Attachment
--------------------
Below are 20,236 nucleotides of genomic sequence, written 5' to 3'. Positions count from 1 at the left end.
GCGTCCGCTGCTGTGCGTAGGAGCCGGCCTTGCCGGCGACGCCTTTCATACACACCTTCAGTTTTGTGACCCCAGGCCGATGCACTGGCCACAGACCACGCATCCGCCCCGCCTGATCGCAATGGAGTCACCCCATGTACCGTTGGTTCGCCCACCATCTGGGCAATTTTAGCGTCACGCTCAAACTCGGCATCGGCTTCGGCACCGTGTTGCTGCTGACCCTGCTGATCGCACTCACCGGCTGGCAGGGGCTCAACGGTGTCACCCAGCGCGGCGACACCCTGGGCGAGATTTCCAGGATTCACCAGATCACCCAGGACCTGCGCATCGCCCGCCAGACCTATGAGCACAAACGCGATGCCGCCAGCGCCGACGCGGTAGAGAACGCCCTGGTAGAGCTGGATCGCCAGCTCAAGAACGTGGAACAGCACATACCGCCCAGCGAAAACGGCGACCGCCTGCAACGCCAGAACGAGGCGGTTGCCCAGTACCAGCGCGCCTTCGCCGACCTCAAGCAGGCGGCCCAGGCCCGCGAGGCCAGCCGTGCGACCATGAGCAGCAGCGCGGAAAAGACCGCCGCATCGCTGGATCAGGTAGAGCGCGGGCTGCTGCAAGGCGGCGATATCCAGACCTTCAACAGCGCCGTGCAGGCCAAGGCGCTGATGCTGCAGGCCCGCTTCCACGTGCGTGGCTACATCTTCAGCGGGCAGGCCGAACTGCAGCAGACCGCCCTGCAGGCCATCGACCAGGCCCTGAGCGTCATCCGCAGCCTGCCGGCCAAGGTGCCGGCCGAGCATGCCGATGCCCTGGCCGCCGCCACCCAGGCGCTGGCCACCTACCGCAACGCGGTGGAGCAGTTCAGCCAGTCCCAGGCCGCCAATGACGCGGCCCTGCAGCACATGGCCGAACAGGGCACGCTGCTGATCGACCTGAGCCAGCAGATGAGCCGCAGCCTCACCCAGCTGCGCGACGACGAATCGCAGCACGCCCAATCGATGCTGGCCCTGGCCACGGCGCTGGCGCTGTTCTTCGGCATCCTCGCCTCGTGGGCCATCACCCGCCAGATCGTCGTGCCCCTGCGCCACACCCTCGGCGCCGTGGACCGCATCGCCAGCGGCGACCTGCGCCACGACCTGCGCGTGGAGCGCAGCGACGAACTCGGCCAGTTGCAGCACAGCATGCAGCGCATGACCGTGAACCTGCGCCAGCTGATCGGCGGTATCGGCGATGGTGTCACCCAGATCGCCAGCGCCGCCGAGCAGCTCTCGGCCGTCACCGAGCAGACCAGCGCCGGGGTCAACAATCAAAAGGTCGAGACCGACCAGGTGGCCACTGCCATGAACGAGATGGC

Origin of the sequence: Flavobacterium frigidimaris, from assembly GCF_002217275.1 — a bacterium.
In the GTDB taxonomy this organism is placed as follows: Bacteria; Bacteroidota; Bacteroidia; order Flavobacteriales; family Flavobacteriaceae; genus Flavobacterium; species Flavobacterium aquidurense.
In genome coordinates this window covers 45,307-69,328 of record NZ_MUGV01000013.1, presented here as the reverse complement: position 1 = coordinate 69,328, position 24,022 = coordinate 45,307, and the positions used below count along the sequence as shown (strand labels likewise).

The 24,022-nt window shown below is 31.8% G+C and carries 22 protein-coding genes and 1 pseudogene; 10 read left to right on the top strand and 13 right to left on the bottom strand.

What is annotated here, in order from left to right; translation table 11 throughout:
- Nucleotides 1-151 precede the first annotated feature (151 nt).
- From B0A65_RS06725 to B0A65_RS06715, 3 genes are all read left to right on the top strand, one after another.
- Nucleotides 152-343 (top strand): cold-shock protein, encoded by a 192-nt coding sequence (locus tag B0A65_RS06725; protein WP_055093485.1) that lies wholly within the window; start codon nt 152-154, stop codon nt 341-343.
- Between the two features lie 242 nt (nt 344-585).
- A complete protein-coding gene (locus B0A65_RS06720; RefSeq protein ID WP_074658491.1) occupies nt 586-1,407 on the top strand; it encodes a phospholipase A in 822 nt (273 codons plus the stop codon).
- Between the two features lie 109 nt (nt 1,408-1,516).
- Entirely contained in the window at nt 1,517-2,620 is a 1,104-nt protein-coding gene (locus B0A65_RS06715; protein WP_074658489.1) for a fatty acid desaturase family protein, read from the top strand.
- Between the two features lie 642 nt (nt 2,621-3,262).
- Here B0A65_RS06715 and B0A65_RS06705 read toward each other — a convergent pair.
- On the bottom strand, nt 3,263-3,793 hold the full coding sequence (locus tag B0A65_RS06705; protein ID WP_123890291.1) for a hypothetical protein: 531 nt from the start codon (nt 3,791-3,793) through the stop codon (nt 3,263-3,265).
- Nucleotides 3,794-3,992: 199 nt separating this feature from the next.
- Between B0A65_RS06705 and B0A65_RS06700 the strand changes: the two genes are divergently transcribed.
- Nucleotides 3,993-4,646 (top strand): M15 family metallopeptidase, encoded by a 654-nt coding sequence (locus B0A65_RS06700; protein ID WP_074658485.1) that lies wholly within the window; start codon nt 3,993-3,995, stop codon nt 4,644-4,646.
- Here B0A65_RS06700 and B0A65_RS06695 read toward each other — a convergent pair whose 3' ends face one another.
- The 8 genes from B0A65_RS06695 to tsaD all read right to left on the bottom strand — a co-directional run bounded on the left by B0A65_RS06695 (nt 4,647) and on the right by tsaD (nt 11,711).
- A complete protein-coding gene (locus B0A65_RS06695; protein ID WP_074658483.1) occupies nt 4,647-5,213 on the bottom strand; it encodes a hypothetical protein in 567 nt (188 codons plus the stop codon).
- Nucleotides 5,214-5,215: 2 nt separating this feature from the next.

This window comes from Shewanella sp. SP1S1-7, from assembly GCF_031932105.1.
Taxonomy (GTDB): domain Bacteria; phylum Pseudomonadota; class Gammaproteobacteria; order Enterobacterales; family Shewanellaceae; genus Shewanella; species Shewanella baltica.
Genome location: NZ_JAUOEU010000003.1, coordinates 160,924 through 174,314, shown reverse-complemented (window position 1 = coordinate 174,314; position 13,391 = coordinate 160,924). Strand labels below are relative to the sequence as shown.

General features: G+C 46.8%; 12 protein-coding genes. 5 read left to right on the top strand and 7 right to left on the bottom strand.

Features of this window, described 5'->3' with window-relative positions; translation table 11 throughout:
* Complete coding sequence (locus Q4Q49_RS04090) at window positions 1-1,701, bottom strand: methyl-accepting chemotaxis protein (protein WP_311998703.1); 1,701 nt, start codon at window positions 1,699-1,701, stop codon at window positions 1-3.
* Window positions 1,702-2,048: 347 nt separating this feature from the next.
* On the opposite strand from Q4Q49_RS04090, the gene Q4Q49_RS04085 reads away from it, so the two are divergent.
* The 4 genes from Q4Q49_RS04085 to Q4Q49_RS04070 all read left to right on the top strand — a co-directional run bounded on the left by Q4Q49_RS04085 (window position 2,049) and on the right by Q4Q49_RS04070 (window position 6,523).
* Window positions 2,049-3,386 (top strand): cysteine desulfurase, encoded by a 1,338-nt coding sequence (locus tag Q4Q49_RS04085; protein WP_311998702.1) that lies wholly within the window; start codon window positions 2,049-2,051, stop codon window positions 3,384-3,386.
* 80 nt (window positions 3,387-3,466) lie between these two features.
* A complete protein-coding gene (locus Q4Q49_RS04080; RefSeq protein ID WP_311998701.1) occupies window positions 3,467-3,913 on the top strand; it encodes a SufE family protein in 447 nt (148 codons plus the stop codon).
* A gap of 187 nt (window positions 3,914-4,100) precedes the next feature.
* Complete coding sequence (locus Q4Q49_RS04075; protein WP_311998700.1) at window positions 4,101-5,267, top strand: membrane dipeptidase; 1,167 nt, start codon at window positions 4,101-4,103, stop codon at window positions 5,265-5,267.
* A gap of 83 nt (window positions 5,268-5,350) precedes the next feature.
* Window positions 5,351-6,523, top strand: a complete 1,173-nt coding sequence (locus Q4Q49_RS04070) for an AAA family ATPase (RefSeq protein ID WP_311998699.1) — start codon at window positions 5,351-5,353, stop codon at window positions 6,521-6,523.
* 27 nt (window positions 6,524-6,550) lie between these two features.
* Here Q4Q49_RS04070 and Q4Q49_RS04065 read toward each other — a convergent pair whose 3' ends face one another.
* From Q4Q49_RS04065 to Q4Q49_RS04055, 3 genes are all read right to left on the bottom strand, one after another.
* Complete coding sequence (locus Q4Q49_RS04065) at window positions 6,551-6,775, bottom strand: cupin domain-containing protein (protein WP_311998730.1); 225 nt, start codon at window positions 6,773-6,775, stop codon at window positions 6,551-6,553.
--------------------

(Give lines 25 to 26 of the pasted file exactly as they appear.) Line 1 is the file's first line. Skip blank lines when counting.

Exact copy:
This window comes from Shewanella sp. SP1S1-7, from assembly GCF_031932105.1.
Taxonomy (GTDB): domain Bacteria; phylum Pseudomonadota; class Gammaproteobacteria; order Enterobacterales; family Shewanellaceae; genus Shewanella; species Shewanella baltica.